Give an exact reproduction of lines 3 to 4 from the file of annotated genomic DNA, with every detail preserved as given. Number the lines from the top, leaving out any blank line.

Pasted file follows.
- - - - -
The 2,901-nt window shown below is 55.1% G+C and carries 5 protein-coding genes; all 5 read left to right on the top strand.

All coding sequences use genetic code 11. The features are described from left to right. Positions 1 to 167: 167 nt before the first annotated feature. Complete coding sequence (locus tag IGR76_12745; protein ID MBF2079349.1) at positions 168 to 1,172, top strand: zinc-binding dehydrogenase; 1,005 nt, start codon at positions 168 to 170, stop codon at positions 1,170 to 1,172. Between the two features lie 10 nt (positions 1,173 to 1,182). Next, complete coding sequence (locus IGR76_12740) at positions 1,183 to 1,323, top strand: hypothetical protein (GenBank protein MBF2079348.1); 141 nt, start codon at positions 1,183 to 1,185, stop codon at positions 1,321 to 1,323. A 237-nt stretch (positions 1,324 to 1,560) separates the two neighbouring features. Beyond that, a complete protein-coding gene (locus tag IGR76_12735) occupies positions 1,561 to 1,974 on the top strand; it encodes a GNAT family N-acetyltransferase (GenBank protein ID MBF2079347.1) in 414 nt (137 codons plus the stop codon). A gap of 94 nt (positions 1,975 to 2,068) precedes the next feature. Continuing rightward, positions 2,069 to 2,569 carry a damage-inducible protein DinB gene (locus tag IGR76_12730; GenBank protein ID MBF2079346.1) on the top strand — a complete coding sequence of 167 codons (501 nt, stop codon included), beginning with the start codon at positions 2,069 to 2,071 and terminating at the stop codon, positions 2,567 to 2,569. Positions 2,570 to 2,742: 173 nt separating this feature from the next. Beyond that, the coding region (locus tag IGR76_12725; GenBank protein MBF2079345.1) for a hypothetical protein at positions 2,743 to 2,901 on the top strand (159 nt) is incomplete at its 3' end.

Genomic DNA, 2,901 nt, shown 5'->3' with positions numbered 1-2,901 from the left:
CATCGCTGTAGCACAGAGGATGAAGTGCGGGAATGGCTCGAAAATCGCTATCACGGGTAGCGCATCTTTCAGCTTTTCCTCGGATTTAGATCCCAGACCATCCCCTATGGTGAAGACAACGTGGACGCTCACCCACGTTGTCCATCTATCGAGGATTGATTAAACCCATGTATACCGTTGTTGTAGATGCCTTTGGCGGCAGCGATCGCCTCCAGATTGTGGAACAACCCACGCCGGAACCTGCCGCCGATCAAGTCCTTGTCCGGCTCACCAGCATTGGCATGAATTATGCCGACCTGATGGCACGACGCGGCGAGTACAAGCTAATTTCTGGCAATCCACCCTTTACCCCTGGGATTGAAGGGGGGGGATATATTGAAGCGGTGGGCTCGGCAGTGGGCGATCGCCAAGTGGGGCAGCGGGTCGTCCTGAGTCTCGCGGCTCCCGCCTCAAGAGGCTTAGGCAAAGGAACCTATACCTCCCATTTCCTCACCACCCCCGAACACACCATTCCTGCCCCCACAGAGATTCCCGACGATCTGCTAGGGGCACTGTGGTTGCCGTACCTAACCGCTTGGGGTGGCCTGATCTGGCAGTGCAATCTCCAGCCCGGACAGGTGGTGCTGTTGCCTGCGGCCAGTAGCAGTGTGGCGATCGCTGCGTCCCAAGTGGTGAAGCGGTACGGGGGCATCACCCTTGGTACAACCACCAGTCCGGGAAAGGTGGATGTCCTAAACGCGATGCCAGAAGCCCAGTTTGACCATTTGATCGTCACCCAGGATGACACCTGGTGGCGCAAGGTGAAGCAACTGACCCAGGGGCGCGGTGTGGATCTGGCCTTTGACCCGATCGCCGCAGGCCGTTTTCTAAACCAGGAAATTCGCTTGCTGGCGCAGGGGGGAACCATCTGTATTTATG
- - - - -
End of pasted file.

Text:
Genomic DNA, 2,901 nt, shown 5'->3' with positions numbered 1-2,901 from the left:
CATCGCTGTAGCACAGAGGATGAAGTGCGGGAATGGCTCGAAAATCGCTATCACGGGTAGCGCATCTTTCAGCTTTTCCTCGGATTTAGATCCCAGACCATCCCCTATGGTGAAGACAACGTGGACGCTCACCCACGTTGTCCATCTATCGAGGATTGATTAAACCCATGTATACCGTTGTTGTAGATGCCTTTGGCGGCAGCGATCGCCTCCAGATTGTGGAACAACCCACGCCGGAACCTGCCGCCGATCAAGTCCTTGTCCGGCTCACCAGCATTGGCATGAATTATGCCGACCTGATGGCACGACGCGGCGAGTACAAGCTAATTTCTGGCAATCCACCCTTTACCCCTGGGATTGAAGGGGGGGGATATATTGAAGCGGTGGGCTCGGCAGTGGGCGATCGCCAAGTGGGGCAGCGGGTCGTCCTGAGTCTCGCGGCTCCCGCCTCAAGAGGCTTAGGCAAAGGAACCTATACCTCCCATTTCCTCACCACCCCCGAACACACCATTCCTGCCCCCACAGAGATTCCCGACGATCTGCTAGGGGCACTGTGGTTGCCGTACCTAACCGCTTGGGGTGGCCTGATCTGGCAGTGCAATCTCCAGCCCGGACAGGTGGTGCTGTTGCCTGCGGCCAGTAGCAGTGTGGCGATCGCTGCGTCCCAAGTGGTGAAGCGGTACGGGGGCATCACCCTTGGTACAACCACCAGTCCGGGAAAGGTGGATGTCCTAAACGCGATGCCAGAAGCCCAGTTTGACCATTTGATCGTCACCCAGGATGACACCTGGTGGCGCAAGGTGAAGCAACTGACCCAGGGGCGCGGTGTGGATCTGGCCTTTGACCCGATCGCCGCAGGCCGTTTTCTAAACCAGGAAATTCGCTTGCTGGCGCAGGGGGGAACCATCTGTATTTATG